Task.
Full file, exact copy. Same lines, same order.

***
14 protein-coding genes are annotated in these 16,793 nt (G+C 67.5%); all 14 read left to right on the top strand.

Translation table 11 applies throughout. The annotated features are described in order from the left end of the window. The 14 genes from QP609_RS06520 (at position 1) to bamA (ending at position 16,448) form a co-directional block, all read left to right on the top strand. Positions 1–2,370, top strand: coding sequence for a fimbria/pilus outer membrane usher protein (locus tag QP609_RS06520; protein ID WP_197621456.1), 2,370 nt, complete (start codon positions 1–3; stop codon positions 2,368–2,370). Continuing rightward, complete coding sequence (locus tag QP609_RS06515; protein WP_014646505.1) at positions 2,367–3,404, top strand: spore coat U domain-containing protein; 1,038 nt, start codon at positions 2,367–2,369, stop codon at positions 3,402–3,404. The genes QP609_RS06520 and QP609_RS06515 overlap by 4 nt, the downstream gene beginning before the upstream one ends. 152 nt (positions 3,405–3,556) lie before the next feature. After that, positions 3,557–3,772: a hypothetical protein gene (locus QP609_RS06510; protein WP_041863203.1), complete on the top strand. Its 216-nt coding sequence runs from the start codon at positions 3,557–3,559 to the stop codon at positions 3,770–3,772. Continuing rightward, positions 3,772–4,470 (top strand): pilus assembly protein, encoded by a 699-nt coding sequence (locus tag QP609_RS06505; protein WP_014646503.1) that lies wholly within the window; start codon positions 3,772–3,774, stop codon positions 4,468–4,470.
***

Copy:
14 protein-coding genes are annotated in these 16,793 nt (G+C 67.5%); all 14 read left to right on the top strand.

Translation table 11 applies throughout. The annotated features are described in order from the left end of the window. The 14 genes from QP609_RS06520 (at position 1) to bamA (ending at position 16,448) form a co-directional block, all read left to right on the top strand. Positions 1–2,370, top strand: coding sequence for a fimbria/pilus outer membrane usher protein (locus tag QP609_RS06520; protein ID WP_197621456.1), 2,370 nt, complete (start codon positions 1–3; stop codon positions 2,368–2,370). Continuing rightward, complete coding sequence (locus tag QP609_RS06515; protein WP_014646505.1) at positions 2,367–3,404, top strand: spore coat U domain-containing protein; 1,038 nt, start codon at positions 2,367–2,369, stop codon at positions 3,402–3,404. The genes QP609_RS06520 and QP609_RS06515 overlap by 4 nt, the downstream gene beginning before the upstream one ends. 152 nt (positions 3,405–3,556) lie before the next feature. After that, positions 3,557–3,772: a hypothetical protein gene (locus QP609_RS06510; protein WP_041863203.1), complete on the top strand. Its 216-nt coding sequence runs from the start codon at positions 3,557–3,559 to the stop codon at positions 3,770–3,772. Continuing rightward, positions 3,772–4,470 (top strand): pilus assembly protein, encoded by a 699-nt coding sequence (locus tag QP609_RS06505; protein WP_014646503.1) that lies wholly within the window; start codon positions 3,772–3,774, stop codon positions 4,468–4,470.